For Arvato Supply Chain Solutions, switching to clean energy for five more U.S. distribution centers requires multiple approaches. The company is an international service provider in the field of supply chain management and e-commerce, and a a wholly owned subsidiary of Bertelsmann, a media, services and education company headquartered in Germany with operations in about 50 countries around the world
Bertelsmann aims to be carbon neutral by 2030, and to do so, it is working on powering all its locations with clean energy.
“It’s important to us that our success is measured not only by economic figures, but also by the measures we’ve implemented to build a more sustainable organization,” said Mitat Aydindag, president of Arvato North America.
With the company’s warehouses and distribution centers located in different locations across the U.S. including Pleasant Prairie, Wisconsin, Louisville, Kentucky, and Valencia, California, it has found that making the switch to clean energy is sometimes difficult, depending on the region. The solution was to apply different approaches for different regions.
In Louisville, Kentucky, Arvato is working with two local electric utilities, LG&E and East Kentucky Power Cooperative (EKPC), which both offer a green power program that buys “green” energy to offset the electricity consumed on-site. LG&E has a goal of achieving net zero emissions by 2050, and is planning to add nearly 1 GW of solar and 125 MW of battery storage. EKPC’s sustainability plan establishes targets for reducing carbon dioxide emissions 35% by 2035, 70% by 2050 and to increase energy from renewable sources 15% by 2035.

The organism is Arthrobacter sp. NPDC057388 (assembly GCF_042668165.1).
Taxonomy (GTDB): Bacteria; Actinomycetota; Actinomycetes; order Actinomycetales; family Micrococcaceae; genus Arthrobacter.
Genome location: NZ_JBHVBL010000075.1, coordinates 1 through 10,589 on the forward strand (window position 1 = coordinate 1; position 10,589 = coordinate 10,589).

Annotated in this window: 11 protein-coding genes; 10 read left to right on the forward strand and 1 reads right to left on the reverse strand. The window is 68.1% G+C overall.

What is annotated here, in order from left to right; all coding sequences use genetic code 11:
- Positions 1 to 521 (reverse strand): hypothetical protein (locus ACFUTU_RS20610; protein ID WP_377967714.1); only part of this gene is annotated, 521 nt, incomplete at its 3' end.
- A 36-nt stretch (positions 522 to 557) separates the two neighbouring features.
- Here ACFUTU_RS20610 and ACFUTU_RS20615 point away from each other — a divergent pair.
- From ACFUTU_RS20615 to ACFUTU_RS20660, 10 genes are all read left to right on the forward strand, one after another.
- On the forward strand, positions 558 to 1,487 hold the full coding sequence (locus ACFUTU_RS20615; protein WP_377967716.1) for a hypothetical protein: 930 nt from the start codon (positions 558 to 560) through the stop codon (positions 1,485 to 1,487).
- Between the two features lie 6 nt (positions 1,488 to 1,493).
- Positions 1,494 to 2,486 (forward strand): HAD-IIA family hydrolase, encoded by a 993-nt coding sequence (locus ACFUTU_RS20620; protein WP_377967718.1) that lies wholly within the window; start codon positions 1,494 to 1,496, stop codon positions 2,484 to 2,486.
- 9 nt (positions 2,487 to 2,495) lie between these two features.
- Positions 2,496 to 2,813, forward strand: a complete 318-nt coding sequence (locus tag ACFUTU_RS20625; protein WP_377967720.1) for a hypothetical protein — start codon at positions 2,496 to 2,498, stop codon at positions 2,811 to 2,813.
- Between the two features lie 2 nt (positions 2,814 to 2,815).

“Because our distribution centers in Louisville are among the first in the U.S., we are especially proud that these sites are now purchasing green electricity to support the expansion of renewable energy in the region,” says Rachael Miller, site director for Arvato’s Louisville campus.
The Valencia, California site relies on the Clean Power Alliance. Founded in 2017, Clean Power Alliance is a not-for-profit community choice aggregator that is reportedly the fourth largest electricity provider in California including providing power for 30 cities across Los Angeles County and Ventura County, as well as the unincorporated areas of both counties. In the community choice aggregator model, a local utility provides transmission and distribution of the electricity, while a third party purchases the green power on behalf of its program participants. In 2020, Clean Power Alliance sourced 70% of its electricity from solar and the rest from wind power.
“It’s very encouraging when businesses make the leadership decision to select 100% renewable energy as their preferred power option,” said Matthew Langer, chief operating officer at Clean Power Alliance. “When companies like Arvato choose to use renewable energy in their operations, it can help spur demand for more renewables in the market and contribute to the renewable energy transition.”
Overall, switching its five locations to clean energy will reduce Arvato’s reported annual greenhouse gas emissions by an average of around 3,100 metric tons of CO2.
This content is protected by copyright and may not be reused. If you want to cooperate with us and would like to reuse some of our content, please contact: firstname.lastname@example.org.